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  • Historic Rains Pound Texas, And More May Be Coming

    Historic Rains Pound Texas, And More May Be Coming

    Nov 4, 2015

    The two flooding events in Texas in late October were record-setters, according to figures and rainfall analyses that go back to 1950. The Oct. 22-26 rainfall event was the wettest storm on record ever in Texas. The average two-day total across Texas was 2.42 inches, shattering the previous record of 2.14 inches set in December 1991, says John Nielsen-Gammon, professor of atmospheric sciences at Texas A&M University who also serves as the State Climatologist.

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  • Texas is Getting Very Dry- Again

    Texas is Getting Very Dry- Again

    Sep 1, 2015

    Don’t look now, but Texas has entered another drought, with at least 50 percent of the state rated as either abnormally dry or in moderate to severe drought status. But that could change again in the next few months, and you can thank the developing El Niño in the Pacific for promising precipitation prospects, says a Texas A&M University professor.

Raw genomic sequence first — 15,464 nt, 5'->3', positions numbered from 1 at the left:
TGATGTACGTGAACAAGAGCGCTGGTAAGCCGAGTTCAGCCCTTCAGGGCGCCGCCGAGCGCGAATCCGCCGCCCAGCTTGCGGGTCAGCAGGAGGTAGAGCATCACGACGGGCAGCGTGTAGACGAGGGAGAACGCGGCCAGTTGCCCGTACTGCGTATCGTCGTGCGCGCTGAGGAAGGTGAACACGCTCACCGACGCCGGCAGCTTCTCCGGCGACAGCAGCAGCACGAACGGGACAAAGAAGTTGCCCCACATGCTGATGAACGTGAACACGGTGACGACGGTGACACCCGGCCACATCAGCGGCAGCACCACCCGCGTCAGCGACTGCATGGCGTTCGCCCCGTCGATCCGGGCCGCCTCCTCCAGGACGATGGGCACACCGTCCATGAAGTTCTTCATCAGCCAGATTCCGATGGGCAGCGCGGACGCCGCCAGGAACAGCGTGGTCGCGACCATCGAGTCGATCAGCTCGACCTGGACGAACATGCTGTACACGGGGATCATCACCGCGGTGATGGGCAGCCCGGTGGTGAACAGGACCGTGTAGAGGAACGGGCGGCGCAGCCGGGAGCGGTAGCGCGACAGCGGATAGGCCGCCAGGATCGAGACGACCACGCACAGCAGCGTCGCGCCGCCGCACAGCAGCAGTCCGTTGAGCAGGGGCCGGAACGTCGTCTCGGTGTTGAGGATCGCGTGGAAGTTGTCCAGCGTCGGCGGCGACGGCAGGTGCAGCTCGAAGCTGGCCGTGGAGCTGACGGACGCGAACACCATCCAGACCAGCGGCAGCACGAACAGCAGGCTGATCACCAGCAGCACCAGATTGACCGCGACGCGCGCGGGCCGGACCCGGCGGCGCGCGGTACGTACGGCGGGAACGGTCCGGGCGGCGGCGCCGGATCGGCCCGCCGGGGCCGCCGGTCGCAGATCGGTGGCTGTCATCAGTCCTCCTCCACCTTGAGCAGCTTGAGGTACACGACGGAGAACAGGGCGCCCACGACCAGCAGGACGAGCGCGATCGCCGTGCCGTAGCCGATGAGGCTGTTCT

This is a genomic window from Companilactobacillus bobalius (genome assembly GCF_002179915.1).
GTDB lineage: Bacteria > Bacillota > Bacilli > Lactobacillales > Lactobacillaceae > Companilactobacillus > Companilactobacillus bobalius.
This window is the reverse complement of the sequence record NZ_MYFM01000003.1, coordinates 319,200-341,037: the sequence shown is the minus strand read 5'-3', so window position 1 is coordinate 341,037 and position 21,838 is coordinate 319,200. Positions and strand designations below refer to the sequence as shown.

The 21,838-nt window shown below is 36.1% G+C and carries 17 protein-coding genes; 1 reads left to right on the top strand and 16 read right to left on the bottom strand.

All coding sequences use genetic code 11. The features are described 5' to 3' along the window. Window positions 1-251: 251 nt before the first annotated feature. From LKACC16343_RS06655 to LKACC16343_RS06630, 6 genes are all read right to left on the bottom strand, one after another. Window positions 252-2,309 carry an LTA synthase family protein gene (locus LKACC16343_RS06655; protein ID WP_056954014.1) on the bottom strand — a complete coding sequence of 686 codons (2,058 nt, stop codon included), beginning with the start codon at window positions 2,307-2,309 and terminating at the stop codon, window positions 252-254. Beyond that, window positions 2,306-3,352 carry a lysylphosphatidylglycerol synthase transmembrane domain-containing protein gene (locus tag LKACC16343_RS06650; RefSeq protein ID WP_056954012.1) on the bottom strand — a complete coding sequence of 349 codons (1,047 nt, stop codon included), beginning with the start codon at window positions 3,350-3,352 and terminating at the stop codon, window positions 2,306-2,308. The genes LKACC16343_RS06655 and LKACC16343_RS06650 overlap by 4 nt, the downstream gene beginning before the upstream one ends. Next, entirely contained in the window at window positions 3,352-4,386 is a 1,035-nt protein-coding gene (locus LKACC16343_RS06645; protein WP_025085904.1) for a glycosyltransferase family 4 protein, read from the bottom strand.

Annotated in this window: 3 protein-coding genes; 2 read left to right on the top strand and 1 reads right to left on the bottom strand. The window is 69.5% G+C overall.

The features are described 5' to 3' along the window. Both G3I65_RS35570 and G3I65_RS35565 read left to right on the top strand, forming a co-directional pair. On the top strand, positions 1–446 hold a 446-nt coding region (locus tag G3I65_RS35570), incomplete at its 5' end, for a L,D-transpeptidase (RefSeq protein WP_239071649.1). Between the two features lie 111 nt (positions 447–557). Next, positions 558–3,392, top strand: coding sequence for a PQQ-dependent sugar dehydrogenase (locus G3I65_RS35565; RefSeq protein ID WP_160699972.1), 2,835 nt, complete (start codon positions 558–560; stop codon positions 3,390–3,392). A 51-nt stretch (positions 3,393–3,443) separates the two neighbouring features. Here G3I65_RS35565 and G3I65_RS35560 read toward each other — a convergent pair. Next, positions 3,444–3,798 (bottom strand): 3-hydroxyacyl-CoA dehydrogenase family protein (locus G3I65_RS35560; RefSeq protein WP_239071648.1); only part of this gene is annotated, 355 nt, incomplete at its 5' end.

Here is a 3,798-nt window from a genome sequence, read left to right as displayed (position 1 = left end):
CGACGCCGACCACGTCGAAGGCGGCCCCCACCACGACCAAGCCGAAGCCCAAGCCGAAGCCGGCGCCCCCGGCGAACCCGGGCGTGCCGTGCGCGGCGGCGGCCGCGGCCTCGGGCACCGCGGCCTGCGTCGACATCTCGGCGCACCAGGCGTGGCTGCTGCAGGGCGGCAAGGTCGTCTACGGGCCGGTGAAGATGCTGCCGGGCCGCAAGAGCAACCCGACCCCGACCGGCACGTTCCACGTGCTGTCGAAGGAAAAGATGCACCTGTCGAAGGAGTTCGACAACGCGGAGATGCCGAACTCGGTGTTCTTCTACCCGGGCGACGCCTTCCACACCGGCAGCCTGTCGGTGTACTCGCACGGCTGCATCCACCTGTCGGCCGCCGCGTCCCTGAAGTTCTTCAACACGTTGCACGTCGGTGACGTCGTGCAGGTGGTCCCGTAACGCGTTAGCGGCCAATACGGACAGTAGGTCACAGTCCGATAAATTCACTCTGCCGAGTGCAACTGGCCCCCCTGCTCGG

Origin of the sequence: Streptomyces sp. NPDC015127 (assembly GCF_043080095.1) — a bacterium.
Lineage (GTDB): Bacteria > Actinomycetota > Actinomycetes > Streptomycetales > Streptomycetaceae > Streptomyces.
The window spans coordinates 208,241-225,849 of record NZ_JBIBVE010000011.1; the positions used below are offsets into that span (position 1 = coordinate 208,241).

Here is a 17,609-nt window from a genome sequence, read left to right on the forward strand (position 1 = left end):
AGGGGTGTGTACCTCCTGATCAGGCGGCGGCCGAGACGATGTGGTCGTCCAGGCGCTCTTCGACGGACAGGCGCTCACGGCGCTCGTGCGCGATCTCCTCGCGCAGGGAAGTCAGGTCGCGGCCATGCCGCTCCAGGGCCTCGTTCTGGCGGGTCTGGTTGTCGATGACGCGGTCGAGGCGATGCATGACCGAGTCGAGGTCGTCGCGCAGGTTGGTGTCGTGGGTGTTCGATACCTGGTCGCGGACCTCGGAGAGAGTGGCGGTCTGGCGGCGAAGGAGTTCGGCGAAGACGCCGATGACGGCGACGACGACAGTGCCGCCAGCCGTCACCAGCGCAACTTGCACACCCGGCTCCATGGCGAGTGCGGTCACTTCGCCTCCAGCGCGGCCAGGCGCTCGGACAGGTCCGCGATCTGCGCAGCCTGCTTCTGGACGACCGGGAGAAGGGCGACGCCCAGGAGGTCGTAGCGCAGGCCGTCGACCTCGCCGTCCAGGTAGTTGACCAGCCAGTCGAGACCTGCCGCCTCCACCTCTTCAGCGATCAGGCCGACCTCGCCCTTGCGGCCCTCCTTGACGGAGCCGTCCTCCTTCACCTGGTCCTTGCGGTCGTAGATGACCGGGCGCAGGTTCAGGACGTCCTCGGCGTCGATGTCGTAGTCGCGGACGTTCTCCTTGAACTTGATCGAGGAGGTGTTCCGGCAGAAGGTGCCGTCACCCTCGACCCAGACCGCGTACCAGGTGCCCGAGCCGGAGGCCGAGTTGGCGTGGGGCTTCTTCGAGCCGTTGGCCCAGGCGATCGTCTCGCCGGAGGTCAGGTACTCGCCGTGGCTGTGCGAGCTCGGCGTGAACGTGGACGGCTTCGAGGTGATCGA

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  • 60 Years Ago, Aggies Helped Give First Tornado Warnings

    60 Years Ago, Aggies Helped Give First Tornado Warnings

    Jul 20, 2015

    In 1953, several tornadoes – including one that killed 114 people in Waco, Texas – prompted a group of government officials and scientists to say, enough is enough. There has to be some way to prepare people for such deadly storms.

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  • May Wettest Month Ever in Texas

    May Wettest Month Ever in Texas

    May 27, 2015

    If you think it has rained a lot in the last few weeks in Texas, your hunch is correct. Figures from the Office of the State Climatologist at Texas A&M University show that the month of May has been the wettest month ever in the state’s history, averaging 7.54 inches, besting the previous record of 6.66 inches in June of 2004.

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  • Texas Drought Still Alive And Well

    Texas Drought Still Alive And Well

    Jan 27, 2015

    Although some areas of Texas have received plentiful rains over the past several months, conditions from abnormally dry to exceptional drought still plague several areas of the state.  The Dallas-Fort Worth area, Wichita Falls area and parts of the northern Panhandle are still far below normal, he reports.

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